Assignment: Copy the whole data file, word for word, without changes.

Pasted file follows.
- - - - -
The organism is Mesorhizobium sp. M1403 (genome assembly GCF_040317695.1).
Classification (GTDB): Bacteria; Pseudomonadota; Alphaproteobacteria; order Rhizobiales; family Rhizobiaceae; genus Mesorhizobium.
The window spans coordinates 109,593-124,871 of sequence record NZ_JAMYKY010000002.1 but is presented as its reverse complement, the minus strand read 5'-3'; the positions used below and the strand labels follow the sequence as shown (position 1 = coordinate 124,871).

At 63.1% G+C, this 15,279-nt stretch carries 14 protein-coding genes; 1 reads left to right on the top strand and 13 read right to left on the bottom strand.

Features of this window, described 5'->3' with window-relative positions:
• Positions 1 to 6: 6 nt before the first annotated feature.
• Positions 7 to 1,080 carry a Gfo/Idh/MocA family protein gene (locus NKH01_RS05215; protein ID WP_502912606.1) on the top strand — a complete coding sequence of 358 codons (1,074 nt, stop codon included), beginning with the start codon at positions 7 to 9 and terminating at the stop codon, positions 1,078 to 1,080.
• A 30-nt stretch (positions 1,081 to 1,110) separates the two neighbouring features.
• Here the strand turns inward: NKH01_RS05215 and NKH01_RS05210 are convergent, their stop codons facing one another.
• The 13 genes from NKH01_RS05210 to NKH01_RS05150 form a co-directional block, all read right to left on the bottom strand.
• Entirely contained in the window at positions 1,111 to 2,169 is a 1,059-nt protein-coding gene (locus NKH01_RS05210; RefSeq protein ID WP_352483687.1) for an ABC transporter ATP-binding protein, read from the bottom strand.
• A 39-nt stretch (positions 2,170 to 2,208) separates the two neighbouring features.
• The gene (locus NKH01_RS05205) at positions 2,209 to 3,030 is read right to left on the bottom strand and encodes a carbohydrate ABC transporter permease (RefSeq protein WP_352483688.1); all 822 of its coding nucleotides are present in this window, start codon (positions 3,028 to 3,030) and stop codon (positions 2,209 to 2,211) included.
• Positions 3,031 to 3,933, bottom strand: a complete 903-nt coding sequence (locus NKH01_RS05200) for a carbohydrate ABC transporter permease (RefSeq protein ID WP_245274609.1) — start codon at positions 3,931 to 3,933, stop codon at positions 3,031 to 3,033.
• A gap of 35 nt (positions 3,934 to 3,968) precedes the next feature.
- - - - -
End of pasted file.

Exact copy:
The organism is Mesorhizobium sp. M1403 (genome assembly GCF_040317695.1).
Classification (GTDB): Bacteria; Pseudomonadota; Alphaproteobacteria; order Rhizobiales; family Rhizobiaceae; genus Mesorhizobium.
The window spans coordinates 109,593-124,871 of sequence record NZ_JAMYKY010000002.1 but is presented as its reverse complement, the minus strand read 5'-3'; the positions used below and the strand labels follow the sequence as shown (position 1 = coordinate 124,871).

At 63.1% G+C, this 15,279-nt stretch carries 14 protein-coding genes; 1 reads left to right on the top strand and 13 read right to left on the bottom strand.

Features of this window, described 5'->3' with window-relative positions:
• Positions 1 to 6: 6 nt before the first annotated feature.
• Positions 7 to 1,080 carry a Gfo/Idh/MocA family protein gene (locus NKH01_RS05215; protein ID WP_502912606.1) on the top strand — a complete coding sequence of 358 codons (1,074 nt, stop codon included), beginning with the start codon at positions 7 to 9 and terminating at the stop codon, positions 1,078 to 1,080.
• A 30-nt stretch (positions 1,081 to 1,110) separates the two neighbouring features.
• Here the strand turns inward: NKH01_RS05215 and NKH01_RS05210 are convergent, their stop codons facing one another.
• The 13 genes from NKH01_RS05210 to NKH01_RS05150 form a co-directional block, all read right to left on the bottom strand.
• Entirely contained in the window at positions 1,111 to 2,169 is a 1,059-nt protein-coding gene (locus NKH01_RS05210; RefSeq protein ID WP_352483687.1) for an ABC transporter ATP-binding protein, read from the bottom strand.
• A 39-nt stretch (positions 2,170 to 2,208) separates the two neighbouring features.
• The gene (locus NKH01_RS05205) at positions 2,209 to 3,030 is read right to left on the bottom strand and encodes a carbohydrate ABC transporter permease (RefSeq protein WP_352483688.1); all 822 of its coding nucleotides are present in this window, start codon (positions 3,028 to 3,030) and stop codon (positions 2,209 to 2,211) included.
• Positions 3,031 to 3,933, bottom strand: a complete 903-nt coding sequence (locus NKH01_RS05200) for a carbohydrate ABC transporter permease (RefSeq protein ID WP_245274609.1) — start codon at positions 3,931 to 3,933, stop codon at positions 3,031 to 3,033.
• A gap of 35 nt (positions 3,934 to 3,968) precedes the next feature.